A feasibility study conducted by the Kenya Agricultural Research Organisation (Kalro) and Kilimo Sasa Fund found that the region's soils and weather can accommodate the cash crop.
Speaking yesterday during the signing of a Memorandum of Understanding with Kilimo Sasa Fund (KSF) and the Community Agriculture Resources Development Program (CARDEP), Governor Amason Kingi said the cocoa farming project would transform the livelihoods of local farmers.
The project, dubbed Cocoa for New and Sustainable Livelihoods (Consul), comes at a time the county is seeking an alternative cash crop to substitute cashew nuts.
According to Mr Kingi, cocoa will be the next big source of revenue for the county.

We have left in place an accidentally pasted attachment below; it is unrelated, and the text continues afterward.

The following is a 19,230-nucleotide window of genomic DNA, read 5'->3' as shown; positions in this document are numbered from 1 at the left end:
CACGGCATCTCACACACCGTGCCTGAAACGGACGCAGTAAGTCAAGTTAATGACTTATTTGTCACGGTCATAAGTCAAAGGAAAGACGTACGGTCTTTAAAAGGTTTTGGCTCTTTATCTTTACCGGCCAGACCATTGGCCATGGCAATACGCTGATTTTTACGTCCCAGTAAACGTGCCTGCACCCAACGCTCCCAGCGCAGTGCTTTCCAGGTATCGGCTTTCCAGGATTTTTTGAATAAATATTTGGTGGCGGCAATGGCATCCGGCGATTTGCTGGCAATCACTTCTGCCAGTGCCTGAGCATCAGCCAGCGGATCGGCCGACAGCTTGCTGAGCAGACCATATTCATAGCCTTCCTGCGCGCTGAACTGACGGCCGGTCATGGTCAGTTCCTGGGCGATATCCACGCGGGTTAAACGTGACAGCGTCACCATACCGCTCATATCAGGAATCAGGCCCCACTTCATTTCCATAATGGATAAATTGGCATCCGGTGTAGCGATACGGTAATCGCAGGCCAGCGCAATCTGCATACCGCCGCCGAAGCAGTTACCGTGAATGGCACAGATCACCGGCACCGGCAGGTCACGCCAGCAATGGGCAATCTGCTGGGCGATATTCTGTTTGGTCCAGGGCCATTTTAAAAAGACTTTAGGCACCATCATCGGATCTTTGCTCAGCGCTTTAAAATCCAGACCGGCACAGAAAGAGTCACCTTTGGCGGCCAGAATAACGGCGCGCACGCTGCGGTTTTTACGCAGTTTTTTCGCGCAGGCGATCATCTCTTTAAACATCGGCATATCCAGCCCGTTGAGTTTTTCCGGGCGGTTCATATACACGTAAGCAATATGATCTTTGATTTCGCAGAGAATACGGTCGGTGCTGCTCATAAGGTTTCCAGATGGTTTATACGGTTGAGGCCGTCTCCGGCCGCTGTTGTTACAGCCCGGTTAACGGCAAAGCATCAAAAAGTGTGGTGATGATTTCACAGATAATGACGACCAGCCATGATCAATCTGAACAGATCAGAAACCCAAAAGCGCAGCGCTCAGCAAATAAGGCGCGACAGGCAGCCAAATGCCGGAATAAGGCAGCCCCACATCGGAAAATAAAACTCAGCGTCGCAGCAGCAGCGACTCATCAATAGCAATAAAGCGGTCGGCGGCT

"This project is going to diversify the way we do our agriculture; farming in Kilifi is mainly subsistence, but this programme would see farmers producing cocoa for commercial purposes," he said.
The County's Agriculture Executive Luciana Sansua said 99,000 farmers in Kilifi South, Kilifi North and Malindi sub-counties would be targeted for the pilot phase of the project.
“The cost of investment will depend on how it is embraced by farmers,” said Ms Sansua.
If successful, the county plans to set up a cocoa processing plant in the area.
Kilimo Sasa Fund Executive Officer Gary Stubley said that the fund would develop a cocoa seed variety that will rival other cocoa producing regions in the world.
Mr Stubley said that cocoa remains profitable in the world market.
“This is without a doubt a very sustainable product that you can inter-crop with other cash crops and can mature within two and a half years,” he said.